Tuesday, November 1, 2011

WEB OF SPIDER-MAN #113 - June 1994

Live and Let Die Part One - Darkness Descends

Credits: Terry Kavanagh (writer), Alex Saviuk (breakdowns), Stephen Baskerville w/Al Milgrom (finishes), Dutro, Krol, & Babcock (letterer), Bob Sharen (colorist)

The Plot: Hearing rumors of a theft, Spider-Man sneaks into Morelle Pharmaceuticals’ unveiling of its neo-bionics project, F.A.C.A.D.E. He confronts Gambit on the rooftop, but their fight ends when Spider-Man’s convinced Gambit isn’t the thief. The Black Cat appears, warning the heroes that something’s wrong inside. Soon, they face the Silencers, and stop them from stealing Morelle’s nuclear-powered generator. Later, Bugle photographer Lance Bannon catches someone sneaking into the F.A.C.A.D.E. armor. “Façade” blasts Bannon in the chest and flies away.

The Subplots: Guests at the Morelle Pharmaceuticals party include Jonah Jameson, Marla Jameson, John Jameson, Dr. Ashley Kafka, Lance Bannon and his fiancé Amy, rookie Bugle photographer Cole Cooper, Betty Brant, Mike Wilson (a lecherous Morelle employee who stumbles across Spider-Man’s fight with the Silencers later on), “renowned European industrialist” Archer Bryce, Victor (Archer’s apparent manservant), and Dr. Thomas Haney, who leads the presentation. Haney’s body is discovered by Lance Bannon at the issue’s end, and the killer is presumably the shadowy figure who’s snuck inside the F.A.C.A.D.E. armor.

Web of Continuity: F.A.C.A.D.E. stands for Full Acclimation Combat and Defense Explo-skeleton. (That’s right. “Explo-skeleton.”) Black Cat says she’s “crossed paths before” with the Silencers. A footnote says, “Remind us to tell you about it sometime.” Looking online, I can't find anyone who's cared enough to create a profile for them. Gambit claims that he’s at the unveiling to make sure members of the Thieves Guild haven’t targeted the project. John Jameson exits the party early after an argument with his father, who disapproves of his new job at Ravencroft.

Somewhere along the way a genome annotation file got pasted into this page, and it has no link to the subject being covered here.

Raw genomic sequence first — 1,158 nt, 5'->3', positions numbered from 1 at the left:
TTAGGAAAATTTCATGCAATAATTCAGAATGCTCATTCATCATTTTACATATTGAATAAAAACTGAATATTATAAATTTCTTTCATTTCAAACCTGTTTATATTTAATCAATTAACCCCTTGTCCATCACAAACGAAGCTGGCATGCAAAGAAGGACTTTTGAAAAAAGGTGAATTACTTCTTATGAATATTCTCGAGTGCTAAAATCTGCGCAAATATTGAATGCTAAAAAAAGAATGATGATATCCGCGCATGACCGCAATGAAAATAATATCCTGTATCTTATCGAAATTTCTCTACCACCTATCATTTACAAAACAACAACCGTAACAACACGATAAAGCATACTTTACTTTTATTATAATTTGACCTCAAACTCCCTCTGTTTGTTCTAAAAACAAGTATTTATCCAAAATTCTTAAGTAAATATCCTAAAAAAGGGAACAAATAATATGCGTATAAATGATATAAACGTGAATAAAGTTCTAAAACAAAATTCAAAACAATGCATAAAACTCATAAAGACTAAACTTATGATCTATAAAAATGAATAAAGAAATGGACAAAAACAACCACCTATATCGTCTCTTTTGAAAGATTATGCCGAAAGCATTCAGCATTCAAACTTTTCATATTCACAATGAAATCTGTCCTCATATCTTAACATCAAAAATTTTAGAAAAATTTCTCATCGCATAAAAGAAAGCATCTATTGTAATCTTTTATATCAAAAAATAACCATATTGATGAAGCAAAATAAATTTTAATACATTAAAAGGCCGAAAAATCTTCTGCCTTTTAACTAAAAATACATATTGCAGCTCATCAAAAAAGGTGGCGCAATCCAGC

Gimmicks: This issue comes polybagged with a preview of the upcoming Spider-Man animated series and a facsimile animation cel. I believe the background cover color is what was called a "fifth ink" color. The cover price is $2.95, but a regular-priced edition was also available.

Review: Oh, Façade. This one’s certainly a classic. As future issues will make clear, Kavanagh’s trying to create a murder mystery (Bannon’s merely paralyzed this issue) that uses some of the established supporting cast members and a gaggle of new characters as potential suspects. Kavanagh’s worked overtime inserting characters into this issue, presumably with the goal of creating a few red herrings and perhaps legitimate clues as to Façade’s identity. Unfortunately, as a mystery, the story’s a joke, and not only because the resolution is never given. The book’s a few issues away from getting swallowed into the clone debacle, so poor ol’ Peter Parker’s going to have bigger issues than the unsolved member of a barely remembered supporting cast member from the early ‘80s.

To this issue’s credit, the art’s an improvement over the previous Saviuk/Baskerville team-ups, the Gambit/Spider-Man fight likely thrilled the target audience, and the story’s vague enough at this point to give you hope that maybe this is going somewhere. Unfortunately, “Live and Let Die” turns out to be a prelude to a lengthy, chaotic period of substandard Spidey stories.


Matt said...

Gambit's appearance in this issue did nothing for me. I was an X-Men fan, but he seemed so out of place fighting Spider-Man...

I really get the sense from this story that Kavanagh is trying for a new "Hobgoblin"-style mystery, but it just doesn't work. The new characters just aren't very interesting, and the mystery itself isn't compelling at all.

(At least, that's how I felt at age 15... I can't imagine my opinion has improved since then!)

But unlike you, I loved the Clone Saga -- I ate it up and eagerly awaited every issue with more anticipation than I'd felt in years... but I guess that's a comment for future installments.

Adam Farrar said...

Whenever I hear "Lance Bannon" I first think of "Race Bannon" from Johnny Quest. Remembering Lance is always a step down.

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